Subject: Re: [boost] interest in an asynchronous linear algebra library?
From: Oswin Krause (Oswin.Krause_at_[hidden])
Date: 2015-11-22 14:18:05
> Why do people fall into the trap of the NIH syndrome over and over
This is not NIH. I am happily using all kinds of external libraries.
However, for a general purpose library, especially when targeting
something as boost I hesitate to do it without providing a reasonable
fallback implementation, especially if it is a library i can not assume
to be readily installed and available on a regular unix system.
My experience with users of my libraries is: most users just want to
play around with it and do not care about it being fast and efficient.
Thus requiring them to install a lot of external dependencies can make
them loose interest - and i do not want that
Later, when they want to try it out for real tasks they will remember
that they should install the external libraries and then they can
actually make use of it and see the improvements of it.
(I do not work together with skilled programmers, but students, they
struggle getting boost installed on their windows machines and then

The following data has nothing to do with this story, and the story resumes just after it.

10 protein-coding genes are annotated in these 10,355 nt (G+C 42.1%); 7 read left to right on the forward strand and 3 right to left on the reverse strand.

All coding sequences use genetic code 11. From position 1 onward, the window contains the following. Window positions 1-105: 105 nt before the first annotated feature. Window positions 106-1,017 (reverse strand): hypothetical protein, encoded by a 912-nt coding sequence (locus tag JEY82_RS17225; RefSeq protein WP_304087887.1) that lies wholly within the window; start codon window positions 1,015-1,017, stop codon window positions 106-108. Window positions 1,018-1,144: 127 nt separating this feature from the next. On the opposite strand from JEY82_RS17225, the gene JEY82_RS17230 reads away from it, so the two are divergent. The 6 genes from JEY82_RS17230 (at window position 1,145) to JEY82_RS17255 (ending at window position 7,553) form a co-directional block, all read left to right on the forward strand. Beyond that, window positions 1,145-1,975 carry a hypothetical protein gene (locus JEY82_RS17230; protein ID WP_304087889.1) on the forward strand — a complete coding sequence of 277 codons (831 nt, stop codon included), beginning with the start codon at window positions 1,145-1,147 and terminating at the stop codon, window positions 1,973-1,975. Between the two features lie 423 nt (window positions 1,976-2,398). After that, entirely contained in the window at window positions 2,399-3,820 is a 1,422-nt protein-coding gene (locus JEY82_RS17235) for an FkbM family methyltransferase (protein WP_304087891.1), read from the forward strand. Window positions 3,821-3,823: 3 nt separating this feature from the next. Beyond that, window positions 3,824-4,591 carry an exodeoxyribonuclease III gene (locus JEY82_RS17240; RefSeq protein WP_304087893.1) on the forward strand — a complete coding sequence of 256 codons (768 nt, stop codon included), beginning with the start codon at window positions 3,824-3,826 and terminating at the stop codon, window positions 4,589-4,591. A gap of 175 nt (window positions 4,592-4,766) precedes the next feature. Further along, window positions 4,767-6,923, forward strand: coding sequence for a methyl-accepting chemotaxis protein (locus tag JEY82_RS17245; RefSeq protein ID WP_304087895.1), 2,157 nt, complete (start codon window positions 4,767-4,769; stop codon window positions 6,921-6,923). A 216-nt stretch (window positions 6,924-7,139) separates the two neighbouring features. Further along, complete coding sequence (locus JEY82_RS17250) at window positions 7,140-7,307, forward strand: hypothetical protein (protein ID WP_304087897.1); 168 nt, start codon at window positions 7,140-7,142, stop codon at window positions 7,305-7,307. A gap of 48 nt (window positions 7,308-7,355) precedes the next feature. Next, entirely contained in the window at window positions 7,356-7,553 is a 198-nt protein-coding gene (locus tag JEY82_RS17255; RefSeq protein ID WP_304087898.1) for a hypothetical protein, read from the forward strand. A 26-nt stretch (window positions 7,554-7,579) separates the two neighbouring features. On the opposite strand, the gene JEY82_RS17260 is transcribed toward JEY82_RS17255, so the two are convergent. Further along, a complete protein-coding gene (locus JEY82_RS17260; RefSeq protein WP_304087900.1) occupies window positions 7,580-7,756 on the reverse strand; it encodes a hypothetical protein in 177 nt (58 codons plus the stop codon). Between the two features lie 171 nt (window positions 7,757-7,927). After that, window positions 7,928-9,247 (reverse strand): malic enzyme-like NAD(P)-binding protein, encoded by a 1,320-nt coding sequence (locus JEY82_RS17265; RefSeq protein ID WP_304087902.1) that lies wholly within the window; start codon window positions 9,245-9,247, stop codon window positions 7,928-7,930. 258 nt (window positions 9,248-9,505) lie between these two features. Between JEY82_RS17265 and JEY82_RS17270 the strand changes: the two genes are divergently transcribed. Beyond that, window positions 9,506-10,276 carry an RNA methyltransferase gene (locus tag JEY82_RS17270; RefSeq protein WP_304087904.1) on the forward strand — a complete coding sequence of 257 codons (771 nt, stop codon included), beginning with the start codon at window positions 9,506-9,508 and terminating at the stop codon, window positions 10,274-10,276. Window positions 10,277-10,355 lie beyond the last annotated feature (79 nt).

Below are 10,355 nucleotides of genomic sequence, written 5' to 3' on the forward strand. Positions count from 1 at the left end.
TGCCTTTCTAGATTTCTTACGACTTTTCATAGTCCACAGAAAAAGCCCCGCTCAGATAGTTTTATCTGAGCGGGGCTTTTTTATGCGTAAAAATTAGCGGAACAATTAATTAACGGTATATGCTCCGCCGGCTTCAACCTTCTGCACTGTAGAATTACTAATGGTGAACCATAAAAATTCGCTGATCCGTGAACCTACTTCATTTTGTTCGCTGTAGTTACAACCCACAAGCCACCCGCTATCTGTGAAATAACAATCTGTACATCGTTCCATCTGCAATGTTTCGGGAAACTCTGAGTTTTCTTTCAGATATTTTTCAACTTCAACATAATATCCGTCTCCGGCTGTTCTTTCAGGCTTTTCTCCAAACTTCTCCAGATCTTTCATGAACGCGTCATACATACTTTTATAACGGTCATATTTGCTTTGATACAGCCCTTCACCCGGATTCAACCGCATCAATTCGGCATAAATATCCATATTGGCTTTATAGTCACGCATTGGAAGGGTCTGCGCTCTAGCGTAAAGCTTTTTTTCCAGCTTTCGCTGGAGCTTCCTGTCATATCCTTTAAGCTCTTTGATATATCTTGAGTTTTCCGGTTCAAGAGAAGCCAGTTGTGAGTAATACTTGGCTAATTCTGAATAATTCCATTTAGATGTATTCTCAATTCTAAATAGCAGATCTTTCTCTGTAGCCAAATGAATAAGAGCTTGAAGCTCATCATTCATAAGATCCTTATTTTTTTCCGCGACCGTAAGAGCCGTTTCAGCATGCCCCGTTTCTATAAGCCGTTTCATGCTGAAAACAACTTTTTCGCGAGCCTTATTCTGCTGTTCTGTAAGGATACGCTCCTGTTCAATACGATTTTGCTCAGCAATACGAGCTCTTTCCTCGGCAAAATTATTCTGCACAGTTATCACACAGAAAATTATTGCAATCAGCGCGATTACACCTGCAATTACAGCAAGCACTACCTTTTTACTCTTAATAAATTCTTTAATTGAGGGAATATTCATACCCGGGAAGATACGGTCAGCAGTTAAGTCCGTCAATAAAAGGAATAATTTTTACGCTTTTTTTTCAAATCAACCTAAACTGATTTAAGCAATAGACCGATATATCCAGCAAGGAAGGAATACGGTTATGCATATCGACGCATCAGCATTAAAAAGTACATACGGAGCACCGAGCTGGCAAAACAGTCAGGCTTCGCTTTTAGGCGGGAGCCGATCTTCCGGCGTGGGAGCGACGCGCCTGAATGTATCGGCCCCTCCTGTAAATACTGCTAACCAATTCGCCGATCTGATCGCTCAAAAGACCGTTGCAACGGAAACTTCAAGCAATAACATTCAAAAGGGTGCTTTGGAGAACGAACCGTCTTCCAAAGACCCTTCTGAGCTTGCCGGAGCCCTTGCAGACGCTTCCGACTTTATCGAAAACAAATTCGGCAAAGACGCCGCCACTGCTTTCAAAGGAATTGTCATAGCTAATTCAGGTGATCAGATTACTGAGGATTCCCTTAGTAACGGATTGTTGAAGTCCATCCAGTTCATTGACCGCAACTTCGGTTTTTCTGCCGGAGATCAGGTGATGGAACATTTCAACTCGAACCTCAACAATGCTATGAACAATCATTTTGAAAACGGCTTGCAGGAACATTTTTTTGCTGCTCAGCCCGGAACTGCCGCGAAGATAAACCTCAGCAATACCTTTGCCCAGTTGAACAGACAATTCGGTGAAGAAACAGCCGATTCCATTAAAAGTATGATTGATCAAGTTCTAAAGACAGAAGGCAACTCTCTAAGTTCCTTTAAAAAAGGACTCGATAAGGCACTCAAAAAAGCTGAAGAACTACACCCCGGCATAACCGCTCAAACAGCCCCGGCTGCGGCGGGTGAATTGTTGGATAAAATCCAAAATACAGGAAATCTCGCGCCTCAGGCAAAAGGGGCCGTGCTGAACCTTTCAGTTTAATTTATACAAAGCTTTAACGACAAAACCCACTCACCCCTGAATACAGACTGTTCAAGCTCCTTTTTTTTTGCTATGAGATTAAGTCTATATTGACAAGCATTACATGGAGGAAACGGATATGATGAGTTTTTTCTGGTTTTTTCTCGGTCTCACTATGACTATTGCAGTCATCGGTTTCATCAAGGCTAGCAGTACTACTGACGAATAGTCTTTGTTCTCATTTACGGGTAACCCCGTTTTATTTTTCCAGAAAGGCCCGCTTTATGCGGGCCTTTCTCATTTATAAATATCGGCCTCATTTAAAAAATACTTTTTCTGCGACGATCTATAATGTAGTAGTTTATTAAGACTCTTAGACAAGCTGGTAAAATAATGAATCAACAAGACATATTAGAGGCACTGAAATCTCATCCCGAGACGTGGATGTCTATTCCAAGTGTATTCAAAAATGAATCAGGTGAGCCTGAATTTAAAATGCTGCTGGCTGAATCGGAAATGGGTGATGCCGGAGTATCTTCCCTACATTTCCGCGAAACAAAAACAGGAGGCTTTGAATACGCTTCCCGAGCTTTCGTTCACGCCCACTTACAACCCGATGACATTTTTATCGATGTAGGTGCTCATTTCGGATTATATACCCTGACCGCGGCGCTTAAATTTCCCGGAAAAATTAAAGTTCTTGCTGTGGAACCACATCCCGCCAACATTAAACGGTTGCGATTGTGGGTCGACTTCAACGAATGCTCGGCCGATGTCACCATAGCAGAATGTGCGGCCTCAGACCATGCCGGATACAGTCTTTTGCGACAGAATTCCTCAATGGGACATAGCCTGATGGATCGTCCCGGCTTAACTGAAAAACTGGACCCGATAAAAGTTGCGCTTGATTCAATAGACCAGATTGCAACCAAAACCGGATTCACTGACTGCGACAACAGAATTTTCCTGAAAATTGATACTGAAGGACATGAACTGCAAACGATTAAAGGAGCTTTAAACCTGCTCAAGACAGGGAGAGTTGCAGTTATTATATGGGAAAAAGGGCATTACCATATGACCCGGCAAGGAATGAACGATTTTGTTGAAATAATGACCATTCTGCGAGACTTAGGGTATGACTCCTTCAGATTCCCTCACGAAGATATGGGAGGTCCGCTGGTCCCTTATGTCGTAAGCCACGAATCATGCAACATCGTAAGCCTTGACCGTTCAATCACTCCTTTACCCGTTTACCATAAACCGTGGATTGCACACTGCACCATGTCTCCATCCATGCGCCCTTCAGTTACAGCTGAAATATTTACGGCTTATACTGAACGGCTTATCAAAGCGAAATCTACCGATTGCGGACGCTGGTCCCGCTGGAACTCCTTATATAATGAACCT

getting cmake to find boost, so i really don't want to add more
> Anyways, while HPX supports distributed computing, you don't have to
> use it
> for this. HPX can be used just fine for SMP style (local only)
> as well. In fact we have shown that by simply switching from
> std::async/std::future to hpx::async/hpx::future you can achieve a
> of up to a factor of 3-4 (depending on the application).
This for example would be a reason for me to provide a default
implementation using std::future that i can exchange by the hpx::
versions using a preprocessor directive.
is there a specific reason for that speedup? is there just less overhead
of the implementation or is it improved scheduling of tasks?
> That does not
> entail utilizing some of the more sophisticated features HPX provides
> with (extending futures like proposed by the Concurrency TS, dataflow,
> parallel algorithms, task regions, GPU integration, etc.). Those
> give you an additional benefit in terms of speedup, readability, and
And this would be an example where i would rather wait using the
features unless I can find ways to make everything work with some
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